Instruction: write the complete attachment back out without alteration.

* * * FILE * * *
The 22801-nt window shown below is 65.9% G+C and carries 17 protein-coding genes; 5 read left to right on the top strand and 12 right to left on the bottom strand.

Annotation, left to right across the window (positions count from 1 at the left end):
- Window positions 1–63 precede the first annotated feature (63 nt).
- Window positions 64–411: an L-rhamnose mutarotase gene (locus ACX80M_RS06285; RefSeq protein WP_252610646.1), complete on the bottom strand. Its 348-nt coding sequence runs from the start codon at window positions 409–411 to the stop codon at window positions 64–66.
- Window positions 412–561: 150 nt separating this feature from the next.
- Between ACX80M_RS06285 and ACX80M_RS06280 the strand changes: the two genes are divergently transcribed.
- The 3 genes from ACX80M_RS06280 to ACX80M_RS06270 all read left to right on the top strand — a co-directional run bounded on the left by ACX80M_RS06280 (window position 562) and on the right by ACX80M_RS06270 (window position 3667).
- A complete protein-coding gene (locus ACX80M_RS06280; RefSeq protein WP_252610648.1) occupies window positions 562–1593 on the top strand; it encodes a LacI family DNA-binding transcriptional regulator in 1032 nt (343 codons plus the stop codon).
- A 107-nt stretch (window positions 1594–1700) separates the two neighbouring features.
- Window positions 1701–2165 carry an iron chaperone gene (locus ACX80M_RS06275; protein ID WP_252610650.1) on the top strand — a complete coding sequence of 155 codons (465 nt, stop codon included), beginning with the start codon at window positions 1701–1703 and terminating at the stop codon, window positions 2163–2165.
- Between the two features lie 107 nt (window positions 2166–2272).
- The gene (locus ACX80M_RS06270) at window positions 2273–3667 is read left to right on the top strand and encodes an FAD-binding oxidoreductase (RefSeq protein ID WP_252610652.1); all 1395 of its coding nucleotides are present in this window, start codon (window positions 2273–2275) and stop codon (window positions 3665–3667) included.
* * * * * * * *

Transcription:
The 22801-nt window shown below is 65.9% G+C and carries 17 protein-coding genes; 5 read left to right on the top strand and 12 right to left on the bottom strand.

Annotation, left to right across the window (positions count from 1 at the left end):
- Window positions 1–63 precede the first annotated feature (63 nt).
- Window positions 64–411: an L-rhamnose mutarotase gene (locus ACX80M_RS06285; RefSeq protein WP_252610646.1), complete on the bottom strand. Its 348-nt coding sequence runs from the start codon at window positions 409–411 to the stop codon at window positions 64–66.
- Window positions 412–561: 150 nt separating this feature from the next.
- Between ACX80M_RS06285 and ACX80M_RS06280 the strand changes: the two genes are divergently transcribed.
- The 3 genes from ACX80M_RS06280 to ACX80M_RS06270 all read left to right on the top strand — a co-directional run bounded on the left by ACX80M_RS06280 (window position 562) and on the right by ACX80M_RS06270 (window position 3667).
- A complete protein-coding gene (locus ACX80M_RS06280; RefSeq protein WP_252610648.1) occupies window positions 562–1593 on the top strand; it encodes a LacI family DNA-binding transcriptional regulator in 1032 nt (343 codons plus the stop codon).
- A 107-nt stretch (window positions 1594–1700) separates the two neighbouring features.
- Window positions 1701–2165 carry an iron chaperone gene (locus ACX80M_RS06275; protein ID WP_252610650.1) on the top strand — a complete coding sequence of 155 codons (465 nt, stop codon included), beginning with the start codon at window positions 1701–1703 and terminating at the stop codon, window positions 2163–2165.
- Between the two features lie 107 nt (window positions 2166–2272).
- The gene (locus ACX80M_RS06270) at window positions 2273–3667 is read left to right on the top strand and encodes an FAD-binding oxidoreductase (RefSeq protein ID WP_252610652.1); all 1395 of its coding nucleotides are present in this window, start codon (window positions 2273–2275) and stop codon (window positions 3665–3667) included.